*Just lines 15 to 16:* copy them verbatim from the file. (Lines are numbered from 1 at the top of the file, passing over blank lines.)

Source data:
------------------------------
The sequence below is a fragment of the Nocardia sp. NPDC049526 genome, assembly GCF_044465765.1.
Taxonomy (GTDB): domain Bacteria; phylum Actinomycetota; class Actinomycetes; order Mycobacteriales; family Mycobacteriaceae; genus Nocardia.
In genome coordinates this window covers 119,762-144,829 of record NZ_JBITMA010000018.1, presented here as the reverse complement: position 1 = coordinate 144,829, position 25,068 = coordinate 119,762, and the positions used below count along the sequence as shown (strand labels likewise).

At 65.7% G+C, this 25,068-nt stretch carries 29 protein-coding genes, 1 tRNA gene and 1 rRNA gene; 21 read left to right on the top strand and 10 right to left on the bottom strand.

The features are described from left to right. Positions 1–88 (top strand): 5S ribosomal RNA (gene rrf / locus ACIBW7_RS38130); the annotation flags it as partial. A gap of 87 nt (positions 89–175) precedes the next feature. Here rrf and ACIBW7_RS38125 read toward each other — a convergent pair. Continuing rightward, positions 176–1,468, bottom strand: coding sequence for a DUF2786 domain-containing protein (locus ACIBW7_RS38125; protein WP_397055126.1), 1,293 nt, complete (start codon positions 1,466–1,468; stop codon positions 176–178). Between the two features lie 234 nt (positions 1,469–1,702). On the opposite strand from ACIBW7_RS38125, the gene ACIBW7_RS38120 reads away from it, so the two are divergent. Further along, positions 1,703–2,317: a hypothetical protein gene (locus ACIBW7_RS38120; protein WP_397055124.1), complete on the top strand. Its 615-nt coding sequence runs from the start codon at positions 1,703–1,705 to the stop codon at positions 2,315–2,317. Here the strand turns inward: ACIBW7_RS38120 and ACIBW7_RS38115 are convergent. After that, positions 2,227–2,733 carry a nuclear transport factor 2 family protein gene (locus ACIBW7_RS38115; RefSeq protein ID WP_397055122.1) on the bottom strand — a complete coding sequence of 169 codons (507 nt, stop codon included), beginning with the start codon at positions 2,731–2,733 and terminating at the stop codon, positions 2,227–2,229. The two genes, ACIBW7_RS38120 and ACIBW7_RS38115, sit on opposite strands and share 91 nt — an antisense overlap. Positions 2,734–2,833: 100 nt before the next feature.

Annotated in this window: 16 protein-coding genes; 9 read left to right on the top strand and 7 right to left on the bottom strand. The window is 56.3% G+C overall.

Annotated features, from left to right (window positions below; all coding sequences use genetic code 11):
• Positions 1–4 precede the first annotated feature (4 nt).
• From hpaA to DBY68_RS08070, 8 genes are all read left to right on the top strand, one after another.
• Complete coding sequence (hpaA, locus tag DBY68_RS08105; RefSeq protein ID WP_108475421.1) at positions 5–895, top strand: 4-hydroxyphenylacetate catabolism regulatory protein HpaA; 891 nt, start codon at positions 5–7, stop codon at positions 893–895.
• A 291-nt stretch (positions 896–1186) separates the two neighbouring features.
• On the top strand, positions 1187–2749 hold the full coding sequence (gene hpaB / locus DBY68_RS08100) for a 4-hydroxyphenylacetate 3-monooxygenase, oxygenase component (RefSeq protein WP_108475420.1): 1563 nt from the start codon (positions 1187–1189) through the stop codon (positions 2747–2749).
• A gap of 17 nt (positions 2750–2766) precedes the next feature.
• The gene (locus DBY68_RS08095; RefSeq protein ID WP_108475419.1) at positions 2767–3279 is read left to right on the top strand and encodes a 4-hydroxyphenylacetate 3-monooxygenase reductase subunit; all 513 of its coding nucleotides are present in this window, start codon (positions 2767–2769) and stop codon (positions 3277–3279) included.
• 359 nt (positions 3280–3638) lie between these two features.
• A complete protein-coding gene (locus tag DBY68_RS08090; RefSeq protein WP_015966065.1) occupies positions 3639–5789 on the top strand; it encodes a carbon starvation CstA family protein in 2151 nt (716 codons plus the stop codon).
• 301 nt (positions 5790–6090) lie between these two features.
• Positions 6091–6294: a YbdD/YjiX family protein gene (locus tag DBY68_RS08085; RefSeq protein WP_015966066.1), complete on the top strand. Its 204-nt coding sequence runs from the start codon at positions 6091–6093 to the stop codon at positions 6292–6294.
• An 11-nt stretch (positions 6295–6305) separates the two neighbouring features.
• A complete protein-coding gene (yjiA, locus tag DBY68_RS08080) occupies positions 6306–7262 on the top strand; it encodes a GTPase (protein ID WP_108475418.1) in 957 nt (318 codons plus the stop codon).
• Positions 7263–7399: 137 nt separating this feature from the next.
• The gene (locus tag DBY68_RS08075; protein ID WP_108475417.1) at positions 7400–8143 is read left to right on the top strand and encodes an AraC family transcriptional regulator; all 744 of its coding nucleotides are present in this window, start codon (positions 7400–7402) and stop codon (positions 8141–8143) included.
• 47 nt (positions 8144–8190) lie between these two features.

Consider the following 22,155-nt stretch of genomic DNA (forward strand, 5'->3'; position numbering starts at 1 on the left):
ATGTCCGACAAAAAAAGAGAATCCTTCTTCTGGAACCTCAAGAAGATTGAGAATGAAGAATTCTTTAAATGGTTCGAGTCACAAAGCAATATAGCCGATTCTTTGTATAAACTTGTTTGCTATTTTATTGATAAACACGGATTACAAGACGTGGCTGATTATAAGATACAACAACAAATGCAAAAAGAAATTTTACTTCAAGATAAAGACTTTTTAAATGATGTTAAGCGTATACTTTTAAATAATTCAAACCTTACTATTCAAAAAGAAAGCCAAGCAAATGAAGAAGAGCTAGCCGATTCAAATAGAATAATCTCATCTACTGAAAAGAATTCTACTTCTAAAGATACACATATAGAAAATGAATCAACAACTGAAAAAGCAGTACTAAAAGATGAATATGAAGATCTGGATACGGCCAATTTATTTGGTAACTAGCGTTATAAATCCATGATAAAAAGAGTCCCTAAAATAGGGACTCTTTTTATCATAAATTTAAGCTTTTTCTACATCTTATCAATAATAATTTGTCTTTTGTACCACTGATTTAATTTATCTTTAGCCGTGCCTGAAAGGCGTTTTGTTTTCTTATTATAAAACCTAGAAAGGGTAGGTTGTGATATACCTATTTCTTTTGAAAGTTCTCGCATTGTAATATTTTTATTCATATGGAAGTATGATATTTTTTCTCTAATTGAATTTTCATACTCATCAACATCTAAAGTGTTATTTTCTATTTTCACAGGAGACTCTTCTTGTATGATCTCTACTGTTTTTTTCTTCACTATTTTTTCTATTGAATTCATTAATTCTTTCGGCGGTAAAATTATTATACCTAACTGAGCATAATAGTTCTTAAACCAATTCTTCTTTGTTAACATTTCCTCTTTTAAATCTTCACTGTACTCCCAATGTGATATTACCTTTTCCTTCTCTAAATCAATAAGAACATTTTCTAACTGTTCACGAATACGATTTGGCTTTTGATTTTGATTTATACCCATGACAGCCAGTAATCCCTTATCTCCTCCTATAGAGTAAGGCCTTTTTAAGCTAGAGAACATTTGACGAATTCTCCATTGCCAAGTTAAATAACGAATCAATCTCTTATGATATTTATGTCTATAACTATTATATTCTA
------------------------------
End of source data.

• 359 nt (positions 3280–3638) lie between these two features.
• A complete protein-coding gene (locus tag DBY68_RS08090; RefSeq protein WP_015966065.1) occupies positions 3639–5789 on the top strand; it encodes a carbon starvation CstA family protein in 2151 nt (716 codons plus the stop codon).